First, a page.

A COMPOUND in coffee helps stop diabetes but to get the benefit you should have an espresso or cafetiere coffee and avoid filter, a new study found.
It had been thought caffeine was responsible but this was later discounted as decaffeinated coffee had the same effect.
Now Danish scientists found one of these previously untested compounds cafestol appears to improve cell function and insulin sensitivity in mice.
The discovery could lead to new drugs to treat or even prevent the disease which affects around 3.6 million Britons.
Coffee contains a large number of bioactive substances that can be categorised as alkaloids.
Previous studies involved filter coffee but the cellulose filter papers trap cafestol so levels are low containing only 0.1 mg.
Instead a cup of Scandinavian boiled coffee contained 6.2 mg, Turkish coffee 4.2 mg, and cafetiere 2.6 mg.
“The main stimulant in coffee, caffeine, has attracted major interest.
“However, since decaffeinated coffee displays the same inverse association with type 2 diabetes development as caffeinated coffee, it is less likely that all the beneficial effects of coffee are merely or mainly attributed to caffeine.”
In a previous study, Dr Mellbye and colleagues found cafestol increased insulin secretion in pancreatic cells when they were exposed to glucose.
It also increased glucose uptake in muscle cells just as effectively as a commonly prescribed antidiabetic drug.
In the new study, the researchers wanted to see if cafestol would help prevent or delay the onset of Type 2 diabetes in genetically modified mice that becomes obese after birth.
The mice prone to develop Type 2 diabetes were divided into three groups with two given differing doses of cafestol at 1.1mg classed as high or 0.4mg classed as low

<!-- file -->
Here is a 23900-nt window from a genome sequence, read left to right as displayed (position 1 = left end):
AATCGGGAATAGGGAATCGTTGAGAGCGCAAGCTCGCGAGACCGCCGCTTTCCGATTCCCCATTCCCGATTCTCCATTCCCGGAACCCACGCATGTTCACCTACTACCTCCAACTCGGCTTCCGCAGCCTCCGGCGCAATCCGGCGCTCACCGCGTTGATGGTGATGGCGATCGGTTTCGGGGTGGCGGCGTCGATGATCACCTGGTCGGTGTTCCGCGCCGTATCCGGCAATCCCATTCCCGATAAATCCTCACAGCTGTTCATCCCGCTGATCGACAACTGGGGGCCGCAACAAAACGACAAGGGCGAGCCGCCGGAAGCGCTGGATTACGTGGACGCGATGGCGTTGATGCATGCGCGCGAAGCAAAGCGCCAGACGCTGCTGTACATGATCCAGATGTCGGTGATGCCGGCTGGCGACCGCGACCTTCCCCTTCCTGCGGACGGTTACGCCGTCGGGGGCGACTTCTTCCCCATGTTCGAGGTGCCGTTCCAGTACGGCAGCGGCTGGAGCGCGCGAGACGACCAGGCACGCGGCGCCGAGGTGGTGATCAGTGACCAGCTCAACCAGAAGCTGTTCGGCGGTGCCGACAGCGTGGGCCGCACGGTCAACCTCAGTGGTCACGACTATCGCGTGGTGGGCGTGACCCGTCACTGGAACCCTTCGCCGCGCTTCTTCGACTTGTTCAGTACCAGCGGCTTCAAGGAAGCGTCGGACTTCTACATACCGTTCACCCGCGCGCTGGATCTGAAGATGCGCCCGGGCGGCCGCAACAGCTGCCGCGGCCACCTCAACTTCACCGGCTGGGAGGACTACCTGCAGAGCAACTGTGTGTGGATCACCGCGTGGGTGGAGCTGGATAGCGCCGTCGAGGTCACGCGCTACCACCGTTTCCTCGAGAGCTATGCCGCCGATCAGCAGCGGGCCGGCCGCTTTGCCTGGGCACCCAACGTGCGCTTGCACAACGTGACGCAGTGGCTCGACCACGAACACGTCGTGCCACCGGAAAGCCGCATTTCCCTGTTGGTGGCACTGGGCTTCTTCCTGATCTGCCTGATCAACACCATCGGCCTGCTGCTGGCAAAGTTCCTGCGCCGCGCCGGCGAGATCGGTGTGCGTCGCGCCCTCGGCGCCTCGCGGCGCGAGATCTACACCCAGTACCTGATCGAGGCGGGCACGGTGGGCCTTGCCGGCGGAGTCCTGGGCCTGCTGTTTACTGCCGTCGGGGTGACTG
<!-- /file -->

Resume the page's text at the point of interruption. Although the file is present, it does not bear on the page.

After 10 weeks, fasting plasma glucose was 28 to 30 per cent lower in both sets of cafestol-fed mice compared to a control group, which was not given the compound.
Fasting glucagon was 20 per cent lower and insulin sensitivity improved by 42 per cent in the high-cafestol group.
It also increased insulin secretion from isolated islets by 75 to 87 per cent compared to the control group.
Cafestol also didn’t result in hypoglycemia, or low blood sugar, a feared possible side effect of some antidiabetic medications such as insulin and sulfonylureas.
The mice on a high dose also suffered higher levels of “bad” cholesterol and put on weight.
But Dr Mellbye said: “We anticipate that the oral antidiabetic dose in humans will be relatively low and that the antidiabetic benefits will not be outweighed by a small increase in LDL cholesterol.”
He said: “The present study adds further knowledge about mechanisms of action of bioactive substances in coffee.
“Daily consumption of cafestol can delay the onset of Type 2 diabetes in these mice, and that it is a good candidate for drug development to treat or prevent the disease in humans.”
The study was published in the American Chemical Society’s Journal of Natural Products.